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This is the second time you've mentioned practicality in this thread. Out of curiosity what two door, two-seat, dedicated sports car is practical? I would argue that "sports car" in and of itself tends to throw "practicality" out the window.



Mine is the 3rd car in the garage but we haven't hesitated to take it on long trips and I drive it as often as I can when it's not winter. Not all that long ago I daily drove my '01 Z06 for over a year and found it incredibly easy to live with, it did the mundane stuff just fine. In regards to overall usability and practicality I can't think of a car in the category that has more cargo room or is more livable on a day to day basis, heck it gets better milage than my SS does if you care about that sort of thing. Add in ease of maintenance and overall reliability and you'd be hard pressed to find a more practical sports car that can simultaneously offer the performance the Vette does. The use is easy: it's a blast to drive whether I'm taking it out to run errands or go out on some backroads, eventually I'm hoping track days become a part of that equation as well.



If you're looking for it to be your only car then there are obvious and inherent limiting factors to selecting any car in that category, but as far as a picking a sports car goes there are a lot of subjective arguments you could make to look elsewhere but practicality with the Vette isn't one of em.
I don't disagree. But like I said you have to be single or retired.
I have kids and would have nowhere to put them.
I rarely go out alone and putting kids seats in and out of a corvette passenger seat each and every time I go somewhere would be prohibitive.
Atleast in my G35 it does have back seats that fit car seats. So I can take my kids and wife in it if I have to (even though I don't now since I have the SS).
This is why specifically 2 seater sports cars aren't practical.
A corvette doesn't even have a proper trunk to fit groceries.
So for example if I went to the supermarket even alone... I couldn't buy enough food for my family using a corvette.

Therefore I'd really never be able to drive the vette if I did buy one. Even if I do really like the look and performance of a c7.

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I don't disagree. But like I said you have to be single or retired.
I have kids and would have nowhere to put them.
I rarely go out alone and putting kids seats in and out of a corvette passenger seat each and every time I go somewhere would be prohibitive.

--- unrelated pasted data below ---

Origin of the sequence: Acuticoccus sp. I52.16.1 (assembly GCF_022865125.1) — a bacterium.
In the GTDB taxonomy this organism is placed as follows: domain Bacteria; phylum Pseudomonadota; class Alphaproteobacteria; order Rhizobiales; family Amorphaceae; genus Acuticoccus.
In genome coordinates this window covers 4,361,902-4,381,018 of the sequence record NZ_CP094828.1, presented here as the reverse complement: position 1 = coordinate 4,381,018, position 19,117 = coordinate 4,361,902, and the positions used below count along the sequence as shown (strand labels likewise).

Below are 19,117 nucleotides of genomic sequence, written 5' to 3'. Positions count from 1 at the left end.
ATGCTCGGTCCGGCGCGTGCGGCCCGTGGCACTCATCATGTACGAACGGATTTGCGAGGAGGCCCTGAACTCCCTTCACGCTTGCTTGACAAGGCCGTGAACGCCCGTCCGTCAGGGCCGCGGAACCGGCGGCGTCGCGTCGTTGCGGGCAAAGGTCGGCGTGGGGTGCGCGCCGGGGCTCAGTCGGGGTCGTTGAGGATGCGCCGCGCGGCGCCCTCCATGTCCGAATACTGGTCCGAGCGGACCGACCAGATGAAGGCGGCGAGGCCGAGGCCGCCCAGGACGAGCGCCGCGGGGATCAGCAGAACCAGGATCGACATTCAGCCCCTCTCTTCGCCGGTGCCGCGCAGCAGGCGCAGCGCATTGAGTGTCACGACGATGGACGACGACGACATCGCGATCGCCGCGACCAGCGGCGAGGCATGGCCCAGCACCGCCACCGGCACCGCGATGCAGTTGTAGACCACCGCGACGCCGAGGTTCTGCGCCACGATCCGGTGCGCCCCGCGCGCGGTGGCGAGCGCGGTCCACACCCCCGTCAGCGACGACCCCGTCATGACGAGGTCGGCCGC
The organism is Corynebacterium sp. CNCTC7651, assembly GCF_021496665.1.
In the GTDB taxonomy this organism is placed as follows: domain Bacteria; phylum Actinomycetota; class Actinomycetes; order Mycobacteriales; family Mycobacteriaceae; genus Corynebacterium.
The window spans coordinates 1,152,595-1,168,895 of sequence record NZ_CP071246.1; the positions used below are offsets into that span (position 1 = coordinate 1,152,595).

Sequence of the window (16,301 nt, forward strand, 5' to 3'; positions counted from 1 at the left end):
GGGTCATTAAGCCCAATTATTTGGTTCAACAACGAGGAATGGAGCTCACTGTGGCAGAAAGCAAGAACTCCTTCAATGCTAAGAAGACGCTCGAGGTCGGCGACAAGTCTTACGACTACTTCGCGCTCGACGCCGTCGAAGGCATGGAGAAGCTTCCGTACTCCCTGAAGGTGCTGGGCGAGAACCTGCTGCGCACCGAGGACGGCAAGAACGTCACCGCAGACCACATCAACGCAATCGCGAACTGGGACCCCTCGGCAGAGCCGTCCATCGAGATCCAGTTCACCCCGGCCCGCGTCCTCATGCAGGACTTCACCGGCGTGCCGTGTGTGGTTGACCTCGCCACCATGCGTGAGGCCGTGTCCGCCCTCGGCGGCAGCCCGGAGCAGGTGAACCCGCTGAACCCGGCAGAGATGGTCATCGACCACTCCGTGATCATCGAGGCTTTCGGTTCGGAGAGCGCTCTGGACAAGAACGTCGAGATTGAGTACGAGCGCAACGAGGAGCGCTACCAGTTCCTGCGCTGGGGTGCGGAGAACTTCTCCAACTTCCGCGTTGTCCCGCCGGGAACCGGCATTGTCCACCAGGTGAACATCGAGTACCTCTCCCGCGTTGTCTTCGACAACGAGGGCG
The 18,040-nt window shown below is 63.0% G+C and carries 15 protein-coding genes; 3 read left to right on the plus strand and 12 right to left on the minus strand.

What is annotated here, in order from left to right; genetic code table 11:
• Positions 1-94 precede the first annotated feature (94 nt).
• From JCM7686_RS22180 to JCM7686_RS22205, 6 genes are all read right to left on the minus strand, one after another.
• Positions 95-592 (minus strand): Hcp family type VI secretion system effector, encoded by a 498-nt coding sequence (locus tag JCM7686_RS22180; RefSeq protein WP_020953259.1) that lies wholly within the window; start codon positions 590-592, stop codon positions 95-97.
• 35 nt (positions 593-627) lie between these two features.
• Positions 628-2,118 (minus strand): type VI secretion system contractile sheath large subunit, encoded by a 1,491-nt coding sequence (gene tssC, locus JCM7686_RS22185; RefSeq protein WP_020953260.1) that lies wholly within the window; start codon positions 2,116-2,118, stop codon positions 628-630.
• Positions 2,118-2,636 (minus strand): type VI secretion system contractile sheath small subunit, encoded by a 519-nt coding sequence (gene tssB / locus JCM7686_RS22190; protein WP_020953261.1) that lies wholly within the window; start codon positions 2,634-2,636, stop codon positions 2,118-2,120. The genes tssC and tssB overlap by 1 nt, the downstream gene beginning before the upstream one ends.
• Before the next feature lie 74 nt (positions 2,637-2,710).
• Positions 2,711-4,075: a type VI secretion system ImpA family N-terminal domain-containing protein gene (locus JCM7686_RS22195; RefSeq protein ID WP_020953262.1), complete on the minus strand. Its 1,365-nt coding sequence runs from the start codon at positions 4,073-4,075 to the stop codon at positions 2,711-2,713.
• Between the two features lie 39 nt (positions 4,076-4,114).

Atleast in my G35 it does have back seats that fit car seats. So I can take my kids and wife in it if I have to (even though I don't now since I have the SS).
This is why specifically 2 seater sports cars aren't practical.
A corvette doesn't even have a proper trunk to fit groceries.
So for example if I went to the supermarket even alone... I couldn't buy enough food for my family using a corvette.

Therefore I'd really never be able to drive the vette if I did buy one. Even if I do really like the look and performance of a c7.
I can sympathize with the kid situation. I found a work around because I live close to work:

I take the kid to school in the morning, then come home at lunch, eat lunch/switch from SS to the 240z, go back to work and finish the day, wife picks up the kids like usual, I take the long route home.

I'm still kinda looking for a classic coupe with a back seat for the future. But my workaround seems to do the trick for now.

This all requires living close to work.
 

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I can sympathize with the kid situation. I found a work around because I live close to work:

I take the kid to school in the morning, then come home at lunch, eat lunch/switch from SS to the 240z, go back to work and finish the day, wife picks up the kids like usual, I take the long route home.

I'm still kinda looking for a classic coupe with a back seat for the future. But my workaround seems to do the trick for now.

This all requires living close to work.

I work from home and my kids are under 3 years old. My wife is a nurse and she drives the G35 most days now and enjoys it (after originally complaining to me that I bought a "useless sports coupe") and I have the SS which I drive most of the time.
Most of the time I go somewhere its either to go shopping for food (half of the time with my family) or somewhere with my family.
I have a QX80 as our "road trip" vehicle and times that we need more than the 4/5 passengers that the SS will hold.

When my son gets to be of school age.... well the school is across the street so I won't get to drive him there LOL


All in all I'm glad to have the SS as its one **** of a fun family vehicle. Before I had it I mostly drove the QX since the G35 really was impractical for stuffing everyone in especially for short trips.